Residents of the North Bay’s five wine-producing counties hold mostly positive views of how wine businesses are impacting their quality of life, according to the findings of a new study by Sonoma State University researchers.
The survey, which took place in February and March of this year, focused on public perceptions of the industry’s impacts on the economy and overall quality of life in Northern California’s wine-producing region including Sonoma, Napa, Lake, Mendocino and Solano counties. For example, 75 percent of respondents said they have either “very positive” (39 percent) or “positive” (35 percent) views compared with 4 percent of respondents who have either “negative” (2.6 percent) or “very negative” (1.4 percent) views. Twenty-two percent said they have neutral views or no opinion about them.
Large majorities also said they felt wine businesses contributed to their county in a variety of ways:
• 66.5 percent said they contributed a great deal to bringing more people to visit their county;
• 58.8 percent said they contributed a great deal to boosting the local economy;
• 57.8 percent said they contributed a great deal to the beauty and culture of the region.
Meanwhile, a majority of respondents said they also felt vineyards and wineries played a positive role in helping to deal with the North Bay fires nearly a year ago. Sixty-four percent said they contributed either “some” (38.5 percent) or “a great deal” (25.5 percent) in serving as firebreaks, which prevented the fires from spreading further or more rapidly.
As was the case in a similar survey in 2015, respondents repeatedly cited such community benefits provided by the wine industry as jobs, beauty, culture and an overall positive image for the region. Meanwhile, an equal number of respondents (36 percent) said they also contributed “some” or “a great deal” to increasing the cost of living in their county. A majority of respondents also said that wine businesses added to traffic and congestion in their areas.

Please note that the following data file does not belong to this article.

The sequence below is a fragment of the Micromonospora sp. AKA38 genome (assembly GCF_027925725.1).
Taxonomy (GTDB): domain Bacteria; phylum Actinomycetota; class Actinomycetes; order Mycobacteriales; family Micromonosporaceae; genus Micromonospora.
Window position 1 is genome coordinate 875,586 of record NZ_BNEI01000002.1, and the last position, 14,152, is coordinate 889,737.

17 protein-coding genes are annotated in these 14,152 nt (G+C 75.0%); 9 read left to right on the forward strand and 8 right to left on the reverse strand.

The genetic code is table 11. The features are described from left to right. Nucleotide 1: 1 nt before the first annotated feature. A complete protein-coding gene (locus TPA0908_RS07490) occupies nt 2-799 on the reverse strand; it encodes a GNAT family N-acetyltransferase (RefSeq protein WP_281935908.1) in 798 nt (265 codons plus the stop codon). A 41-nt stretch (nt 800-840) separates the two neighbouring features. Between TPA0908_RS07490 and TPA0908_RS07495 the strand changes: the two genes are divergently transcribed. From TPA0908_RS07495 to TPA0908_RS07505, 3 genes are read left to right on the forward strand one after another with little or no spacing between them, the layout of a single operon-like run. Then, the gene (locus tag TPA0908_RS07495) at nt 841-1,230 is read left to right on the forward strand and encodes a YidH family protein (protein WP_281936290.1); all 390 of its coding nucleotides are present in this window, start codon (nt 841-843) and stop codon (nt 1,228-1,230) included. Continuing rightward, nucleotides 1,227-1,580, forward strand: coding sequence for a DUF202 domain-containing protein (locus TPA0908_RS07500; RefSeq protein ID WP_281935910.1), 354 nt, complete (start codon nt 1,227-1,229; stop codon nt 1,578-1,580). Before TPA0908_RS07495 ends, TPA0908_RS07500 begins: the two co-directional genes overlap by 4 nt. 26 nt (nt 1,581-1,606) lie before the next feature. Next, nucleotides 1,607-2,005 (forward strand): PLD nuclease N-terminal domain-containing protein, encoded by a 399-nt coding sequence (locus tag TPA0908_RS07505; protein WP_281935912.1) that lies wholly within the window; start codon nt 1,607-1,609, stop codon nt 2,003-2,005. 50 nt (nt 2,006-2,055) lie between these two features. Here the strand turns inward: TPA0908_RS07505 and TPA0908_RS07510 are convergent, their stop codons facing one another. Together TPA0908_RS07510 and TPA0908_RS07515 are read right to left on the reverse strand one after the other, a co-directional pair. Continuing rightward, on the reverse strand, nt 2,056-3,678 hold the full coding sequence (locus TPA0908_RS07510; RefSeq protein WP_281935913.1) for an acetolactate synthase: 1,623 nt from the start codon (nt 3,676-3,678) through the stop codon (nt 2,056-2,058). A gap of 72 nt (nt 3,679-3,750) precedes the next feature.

The survey was sponsored by SSU’s School of Business and Economics and its Wine Business Institute and was conducted as part of ongoing research to inform the community and local decision-makers about the quality of life and businesses operating in the state and region. The study was conducted by Dr. David McCuan, Chair and Professor of Political Science at Sonoma State University, and Richard Hertz, adjunct faculty member in Political Science and principal of Hertz Research.
“This research indicates large majorities of residents favorably view the wine industry with positive contributions to economic vitality and improving their quality of life while also expressing specific concerns about maintaining that quality of life in order to maintain the beauty and culture of their region,” McCuan said.
The online survey consisted of closed- and open-ended questions posed to 503 individuals across five Northern California counties. In summary, the data and verbatim comments suggest, as they did in the 2015 survey, that most North Bay residents see wine businesses as a significant community asset, in economic terms, as a source of local pride, and as enjoyable for visitors and residents alike.